Microsoft updates Azure Toolkit for Java IntelliJ IDE — ADTmag
Microsoft updates Azure Toolkit for Java IntelliJ IDE
Microsoft announced an update to Java on Azure Tooling that introduces a new application-centric view for the Azure Toolkit for the IntelliJ IDE. The update was designed to make the interface more user-friendly, but it also comes with added support for more Azure services and Gradle plugin improvements. It also introduces new features for Azure Web Apps and Azure Functions.
A new app-centric view in Azure Explorer was announced in the product roadmap in April. Azure Explorer is the logical collection of web applications, function applications, Spring applications, virtual machines, storage accounts, databases and other services, explained Jialuo Gan, head of program in Microsoft’s developer division, in a blog post. And it has been grouped by resource types rather than applications (resource groups).
“For developers operating in Azure Explorer,” Gan said, “the view will make it difficult to manage and understand the various services or offerings involved in an application. We also find that some developers may tend to lose focus or feeling overwhelmed by the sight of resources grouped by type of service.”
The update changes the organizational view of these services, Gan explained. “With the view, it will help developers recognize and define what’s inside an application. You’ll be able to see a view of Azure resources grouped by application,” Gan said.
Developers can now locate the root node, resource groups in Azure Explorer, after which they can see all resources belonging to the same resource group placed together for each application. Users can also create or delete a resource in a resource group for each application.
The Azure Toolkit for IntelliJ development team also announced that Application Insights (for monitoring and other features) is available, helping developers manage Application Insights directly in Azure Explorer.
Improvements to the Gradle plugin were also announced, including support for deployment slots. Developers can now use a separate deployment slot instead of the default production slot when deploying web apps or function apps to Azure App Service. “This way, you can first commit all app changes to a staging deployment slot and then push them to production within the same app service,” Microsoft said.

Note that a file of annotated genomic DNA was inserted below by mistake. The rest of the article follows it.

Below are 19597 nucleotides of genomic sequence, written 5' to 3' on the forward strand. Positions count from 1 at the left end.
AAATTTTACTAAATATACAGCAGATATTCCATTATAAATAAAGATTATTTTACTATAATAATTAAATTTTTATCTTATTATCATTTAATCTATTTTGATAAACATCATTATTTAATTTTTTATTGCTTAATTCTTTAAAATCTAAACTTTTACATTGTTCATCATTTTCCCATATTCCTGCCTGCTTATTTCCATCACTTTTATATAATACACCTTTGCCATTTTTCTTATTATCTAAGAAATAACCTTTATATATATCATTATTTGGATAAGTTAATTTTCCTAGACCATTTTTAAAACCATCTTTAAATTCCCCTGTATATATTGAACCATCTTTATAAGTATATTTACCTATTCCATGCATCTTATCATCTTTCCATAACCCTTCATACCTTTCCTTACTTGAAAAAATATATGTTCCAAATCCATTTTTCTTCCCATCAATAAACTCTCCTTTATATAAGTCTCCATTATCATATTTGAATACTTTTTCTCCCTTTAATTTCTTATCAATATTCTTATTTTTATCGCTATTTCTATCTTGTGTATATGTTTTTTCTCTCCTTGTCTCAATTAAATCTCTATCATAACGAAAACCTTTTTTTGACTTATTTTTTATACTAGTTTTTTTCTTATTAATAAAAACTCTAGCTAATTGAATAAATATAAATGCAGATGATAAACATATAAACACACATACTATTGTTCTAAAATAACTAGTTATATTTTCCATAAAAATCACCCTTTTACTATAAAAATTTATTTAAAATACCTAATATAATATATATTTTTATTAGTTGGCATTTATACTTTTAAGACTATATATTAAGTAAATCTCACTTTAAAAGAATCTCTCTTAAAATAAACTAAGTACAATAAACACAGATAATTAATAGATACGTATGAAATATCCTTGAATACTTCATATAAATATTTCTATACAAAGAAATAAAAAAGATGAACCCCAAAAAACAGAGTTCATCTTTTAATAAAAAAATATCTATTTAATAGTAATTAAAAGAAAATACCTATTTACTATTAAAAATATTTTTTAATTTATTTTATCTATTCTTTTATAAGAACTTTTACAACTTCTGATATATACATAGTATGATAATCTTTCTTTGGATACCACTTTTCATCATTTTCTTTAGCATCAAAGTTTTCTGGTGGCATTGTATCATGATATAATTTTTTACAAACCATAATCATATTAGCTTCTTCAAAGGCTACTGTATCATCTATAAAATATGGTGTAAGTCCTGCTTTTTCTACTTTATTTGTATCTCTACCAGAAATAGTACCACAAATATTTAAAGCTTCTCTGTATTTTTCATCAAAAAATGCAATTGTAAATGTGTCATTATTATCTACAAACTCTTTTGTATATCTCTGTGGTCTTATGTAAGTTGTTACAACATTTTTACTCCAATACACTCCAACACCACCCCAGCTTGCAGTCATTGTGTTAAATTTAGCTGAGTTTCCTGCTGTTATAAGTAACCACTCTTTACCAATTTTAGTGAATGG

Going forward, the development team outlined planned work for 2022. This work will drive integration with Azure services, user experience, cloud-native development, inner-loop optimizations for code based on Azure, performance and reliability, deep integration with Java on Azure. services, and more.
The toolkit documentation is available here.
The toolkit update is part of Microsoft’s ongoing Java to Azure push, which includes updates to Azure Spring Apps and the general availability of Azure Spring Apps Enterprise.
Azure Spring Apps is a Microsoft-managed Platform-as-a-Service (PaaS) offering launched in 2019 in collaboration with VMware to help developers build modern microservices models for Spring Boot applications by eliminating boilerplate code and accelerating application development in the cloud. “It allows Java developers to easily build and run Spring-boot-based microservices on Azure without code changes,” according to the documentation. Spring Boot is an open-source Java framework used to develop self-contained, production-grade, microservices-focused Spring applications.
Enterprise level allows to right-click the node with “Create” option under the Spring Apps Cluster node to complete the configuration. Also, it now supports 0.5 core and 512MB memory for vCPU version, and it is no longer necessary to specify execution time for Enterprise Tier application, as it will automatically detect running time. execution from the source code or the artifact to be deployed. After deployment, users can simply right-click the node with “View Properties” option to see the configuration.
“With Azure Spring Apps Enterprise, you gain productivity and access to Spring experts for Spring application development and deployments,” Microsoft said. “Azure Spring Apps Enterprise builds on all the features available in the Standard tier, including the ability to leverage the broader Azure ecosystem to supercharge your Spring Boot applications.”
David Ramel is an editor and writer for Converge360.